Letters. Photographs. And even a lock of hair.
These small items of great historic value to the Humboldt region were recently donated by the Weldon family to the Humboldt and District Museum and Gallery.
And the HDMG couldn’t be more excited about it.
George and Catherine Weldon, along with their daughter, were the first people who lived in Humboldt. They called the Humboldt Telegraph Station, located southwest of the present city, home between 1878 and 1882.
The Weldons’ daughter, Ann Jane Weldon, fondly known as Birdie, spent her early childhood years at the telegraph station. Sadly, she died there on January 28, 1882 at the age of four from an abscess behind her tonsil.
She was taken to Prince Albert for a Christian burial — the closest point where there was a resident minister.
This was a heartbreaking time for the Weldon family, and that is apparent in the letters that form part of the donation to thee HDMG, most sent to Catherine and George in response to the news of Birdie’s death.
The letters and other artifacts were given to the HDMG by Cindy Sauer, the great-granddaughter of George and Catherine Weldon, who now lives in Niagara Falls, ON. Her grandfather was Charles Weldon, the son of George and Catherine, who was born after they left Humboldt.
“I know that when I sent the articles to you that they would be well taken care of,” Sauer wrote in an email to Jennifer Hoesgen, HDMG director.
“I also was fully confident that at the museum, they would be safe and available for folks to see part of the Humboldt history as well,” she continued.
Wearing gloves to protect the artifacts from damage, Hoesgen sorted through the letters and the photos, and opened up a tiny box, which contained a rather unusual artifact — a lock of Birdie’s hair, sent it seems, from one of the letters, to family after Birdie had died.
This artifact seems to astound Hoesgen.
“Birdie was only here for four short years,” she said, shaking her head. “And 130 years later, we get a lock of hair from the baby who was at that site.”
The letters of condolence written to George and Catherine came from family in Winnipeg, cousins in Indiana and friends from all over.
One letter was actually written to Birdie, in April of 1881, and spoke of a doll that her children had sent her by the last mail.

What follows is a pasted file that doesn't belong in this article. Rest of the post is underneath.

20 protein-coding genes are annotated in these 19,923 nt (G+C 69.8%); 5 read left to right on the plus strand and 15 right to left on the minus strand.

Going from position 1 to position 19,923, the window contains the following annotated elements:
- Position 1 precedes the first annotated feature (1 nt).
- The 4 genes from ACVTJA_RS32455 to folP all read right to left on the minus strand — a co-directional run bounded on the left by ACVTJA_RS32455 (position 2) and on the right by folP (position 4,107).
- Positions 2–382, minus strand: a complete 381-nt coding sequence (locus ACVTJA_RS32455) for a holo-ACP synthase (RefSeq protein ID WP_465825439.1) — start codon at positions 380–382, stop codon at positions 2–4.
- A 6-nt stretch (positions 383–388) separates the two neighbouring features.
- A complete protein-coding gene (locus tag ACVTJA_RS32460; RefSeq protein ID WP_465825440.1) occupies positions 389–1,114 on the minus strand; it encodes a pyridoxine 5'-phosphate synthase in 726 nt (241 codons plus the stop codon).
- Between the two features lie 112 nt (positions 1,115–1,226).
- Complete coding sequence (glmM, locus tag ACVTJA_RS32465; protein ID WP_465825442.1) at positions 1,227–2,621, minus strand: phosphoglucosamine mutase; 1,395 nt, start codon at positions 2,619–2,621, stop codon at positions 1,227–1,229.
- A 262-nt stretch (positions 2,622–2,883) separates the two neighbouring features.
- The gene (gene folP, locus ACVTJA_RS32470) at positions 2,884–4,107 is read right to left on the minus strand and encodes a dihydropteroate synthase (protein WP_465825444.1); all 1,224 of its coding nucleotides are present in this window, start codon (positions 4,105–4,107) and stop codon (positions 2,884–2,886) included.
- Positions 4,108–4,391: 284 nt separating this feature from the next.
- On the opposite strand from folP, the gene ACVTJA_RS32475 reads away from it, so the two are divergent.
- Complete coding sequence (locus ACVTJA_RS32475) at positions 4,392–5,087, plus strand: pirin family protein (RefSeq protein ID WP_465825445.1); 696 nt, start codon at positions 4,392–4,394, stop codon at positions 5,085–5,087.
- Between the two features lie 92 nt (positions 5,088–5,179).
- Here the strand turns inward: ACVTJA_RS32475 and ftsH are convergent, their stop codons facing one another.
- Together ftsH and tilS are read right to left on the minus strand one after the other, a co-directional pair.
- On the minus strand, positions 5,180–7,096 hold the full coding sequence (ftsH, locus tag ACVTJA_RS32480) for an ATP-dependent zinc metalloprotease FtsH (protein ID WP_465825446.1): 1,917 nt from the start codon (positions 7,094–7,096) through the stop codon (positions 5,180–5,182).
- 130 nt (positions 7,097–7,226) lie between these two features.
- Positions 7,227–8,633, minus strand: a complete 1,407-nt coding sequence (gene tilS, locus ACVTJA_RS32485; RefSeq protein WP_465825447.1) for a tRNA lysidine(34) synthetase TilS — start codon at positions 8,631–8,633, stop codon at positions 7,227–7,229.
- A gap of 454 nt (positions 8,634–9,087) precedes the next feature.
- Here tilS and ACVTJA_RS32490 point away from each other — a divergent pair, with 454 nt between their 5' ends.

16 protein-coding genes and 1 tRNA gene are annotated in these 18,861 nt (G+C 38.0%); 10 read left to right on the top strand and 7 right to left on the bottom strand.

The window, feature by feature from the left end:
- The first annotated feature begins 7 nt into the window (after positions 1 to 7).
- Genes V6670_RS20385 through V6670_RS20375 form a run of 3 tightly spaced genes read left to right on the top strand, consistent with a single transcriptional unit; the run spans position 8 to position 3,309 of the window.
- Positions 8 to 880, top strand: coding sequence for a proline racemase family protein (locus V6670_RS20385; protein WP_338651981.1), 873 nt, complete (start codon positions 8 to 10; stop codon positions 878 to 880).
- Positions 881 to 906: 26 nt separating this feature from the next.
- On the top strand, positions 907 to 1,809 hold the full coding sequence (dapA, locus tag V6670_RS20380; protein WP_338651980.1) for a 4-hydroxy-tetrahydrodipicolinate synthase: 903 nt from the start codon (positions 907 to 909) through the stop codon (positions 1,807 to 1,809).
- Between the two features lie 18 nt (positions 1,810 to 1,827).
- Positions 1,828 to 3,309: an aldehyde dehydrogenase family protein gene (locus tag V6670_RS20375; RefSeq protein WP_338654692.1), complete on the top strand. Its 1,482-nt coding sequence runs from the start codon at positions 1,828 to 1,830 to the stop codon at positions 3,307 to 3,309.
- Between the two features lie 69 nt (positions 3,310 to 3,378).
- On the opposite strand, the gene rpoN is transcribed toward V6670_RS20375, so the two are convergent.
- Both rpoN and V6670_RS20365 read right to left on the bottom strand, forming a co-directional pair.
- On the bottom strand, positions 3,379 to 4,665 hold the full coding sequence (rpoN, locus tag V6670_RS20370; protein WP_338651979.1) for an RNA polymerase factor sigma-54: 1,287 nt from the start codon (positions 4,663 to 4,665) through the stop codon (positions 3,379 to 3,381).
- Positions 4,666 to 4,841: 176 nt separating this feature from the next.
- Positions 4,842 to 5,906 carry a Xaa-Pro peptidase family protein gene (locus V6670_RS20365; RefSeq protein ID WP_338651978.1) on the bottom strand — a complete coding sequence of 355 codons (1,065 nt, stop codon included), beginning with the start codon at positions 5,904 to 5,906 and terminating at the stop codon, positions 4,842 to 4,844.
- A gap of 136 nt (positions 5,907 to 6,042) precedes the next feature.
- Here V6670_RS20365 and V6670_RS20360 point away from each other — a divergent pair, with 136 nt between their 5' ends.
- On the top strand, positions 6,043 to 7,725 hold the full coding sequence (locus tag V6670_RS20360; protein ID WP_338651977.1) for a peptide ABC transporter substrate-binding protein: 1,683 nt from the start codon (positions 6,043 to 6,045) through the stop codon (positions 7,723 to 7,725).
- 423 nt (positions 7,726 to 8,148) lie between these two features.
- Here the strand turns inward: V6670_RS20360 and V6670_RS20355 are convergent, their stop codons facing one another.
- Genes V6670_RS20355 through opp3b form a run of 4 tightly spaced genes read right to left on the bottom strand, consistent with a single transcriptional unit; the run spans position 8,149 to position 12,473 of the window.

Another was written to Charles Weldon by the son of one of the men who carried Birdie’s body to Prince Albert.
But the majority contain “absolute sorrow and condolences,” Hoesgen said.
“It is with deep sorrow we learned of the death of your dear, good daughter,” Hoesgen read from one letter.
“You loved your darling with a great love... there was no music to you like the sound of her laugh,” another stated.
Some were written months after Birdie’s death, Hoesgen pointed out, and express their sorrow in a way that makes it clear “they just didn’t know what to say,” Hoesgen said.
Others make it clear that not all their friends and family embraced the idea of the Weldons living in what was at that time the Northwest Territories.
A good friend of Catherine’s, at a place Hoesgen is unsure of, wrote that the news of Birdie’s death “fell on our house like a thunderbolt.” Her husband, she reported, said to her, “All the comfort they had in that godforsaken country is taken from them.”
She continued on to say that she wished the Weldons had not gone so far from everyone, and she doesn’t understand why they chose to live out in the wilderness, where it doesn’t seem the railroad will ever reach.
Other artifacts donated included a set of cufflinks containing photos of George and Catherine, George’s Orangeman Sash from Ontario, Birdie’s prayer book, given to her as a birthday present from her father in 1880, and photos.
A photo of Catherine is one that Hoesgen, in all her research on the family, has never seen before.
More research will be done on the letters and the artifacts to answer some of the questions raised by them — including whether sending locks of hair belonging to a lost loved one was a common practice at the time, and other small details of life at the time.
The letters, due to their age, the writing, and the spelling of words, are difficult to read and will need in depth study, Hoesgen indicated.